This article originally appeared in Morningstar Direct Cloud and Morningstar Office Cloud.
A prospectus or press release can state a fund’s support for gender-diversity initiatives, but their voting records show their conviction.
With this in mind, we took a closer look at the level of conviction behind the funds that Morningstar identifies as “gender and diversity intentional.” These are funds that seek to make a measurable impact, alongside financial return, by investing in companies with a record of measuring and improving gender and diversity or related initiatives.
Using Morningstar’s holdings database and Morningstar's Fund Votes database, we were able to measure the level of a fund’s intentionality in three ways: what funds buy, how funds vote, and how funds describe themselves. Morningstar's Fund Votes database includes mutual fund- and exchange-traded-fund proxy voting data on company resolutions and shareholder proposals, including proposals addressing environmental, social, and governance topics.
What we found suggested varying degrees of intentionality among gender-diversity funds. (The full report is available for Morningstar Direct clients here.)
Of the 458 U.S. funds categorized as Sustainable Investments, 15 equity mutual funds and ETFs are flagged as gender and diversity intentional. Based on their prospectus language, five funds are identified as having a primary focus on gender diversity: State Street’s SPDR SSGA Gender Diversity ETF (SHE); Glenmede’s Women in Leadership US Equity (GWILX); Pax Ellevate Global Women's Leadership Fund (PXWEX); SerenityShares’ Impact ETF, which recently closed; and Impact Shares YWCA Women’s Empowerment ETF (WOMN), which was launched in August 2018. (WOMN licenses a Morningstar index.)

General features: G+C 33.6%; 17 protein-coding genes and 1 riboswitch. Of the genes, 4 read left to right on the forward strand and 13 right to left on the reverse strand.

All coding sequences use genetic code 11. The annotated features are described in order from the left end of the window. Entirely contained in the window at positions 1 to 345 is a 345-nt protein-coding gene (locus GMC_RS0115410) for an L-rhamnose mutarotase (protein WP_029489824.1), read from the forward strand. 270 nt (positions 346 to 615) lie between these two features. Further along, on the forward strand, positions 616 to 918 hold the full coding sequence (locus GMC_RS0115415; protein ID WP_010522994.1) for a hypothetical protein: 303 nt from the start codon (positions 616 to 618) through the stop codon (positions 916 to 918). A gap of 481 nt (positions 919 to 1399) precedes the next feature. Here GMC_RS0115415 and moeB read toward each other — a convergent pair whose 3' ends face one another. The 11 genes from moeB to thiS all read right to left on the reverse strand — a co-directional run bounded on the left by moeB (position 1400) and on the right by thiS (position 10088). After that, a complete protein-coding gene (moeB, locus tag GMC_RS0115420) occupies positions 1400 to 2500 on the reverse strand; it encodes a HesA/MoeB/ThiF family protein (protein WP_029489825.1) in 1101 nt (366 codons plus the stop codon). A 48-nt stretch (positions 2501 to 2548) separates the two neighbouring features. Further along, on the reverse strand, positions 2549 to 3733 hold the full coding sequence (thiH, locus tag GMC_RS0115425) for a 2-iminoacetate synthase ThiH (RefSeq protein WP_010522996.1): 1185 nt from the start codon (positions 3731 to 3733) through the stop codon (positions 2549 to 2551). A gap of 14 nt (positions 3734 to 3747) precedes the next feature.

We took a closer look at the votes cast by the three gender-focused funds with a multiyear voting record--State Street’s SPDR SSGA Gender Diversity ETF, Glenmede’s Women in Leadership US Equity, and Pax Ellevate Global Women's Leadership Fund--to see how they voted across the 63 gender-related shareholder resolutions.
These three funds cast a total of 47 votes across 32 of the gender-related resolutions that came to a vote in 2016-18.
How the Funds Voted
Pax Ellevate Global Women’s Leadership Fund voted in support of all 23 gender and diversity resolutions on the ballots of portfolio companies over the past three years. Pax, a social-investment asset manager founded in 1971, has a voting history of strong support for shareholder resolutions addressing social and environmental issues. Pax World is itself a filer of social and environmental resolutions, including two of the gender-pay equity resolutions covered by this survey, occurring at Oracle and Mastercard, where it was one of the co-filers with Arjuna Capital.
Glenmede’s Women in Leadership US Equity voted affirmatively on all 14 gender and diversity resolutions it faced. Elsewhere across Glenmede’s portfolio of funds, 109 votes were cast on gender resolutions surveyed, with 53 cast for and 56 against. This suggests that the Women in Leadership portfolio votes separately from other Glenmede funds and that voting is guided by the fund’s stated objective to invest in companies with women in prominent roles.
Pax Ellevate Global Women’s Leadership Fund and Glenmede’s Women in Leadership US Equity both describe themselves in line with the way they vote.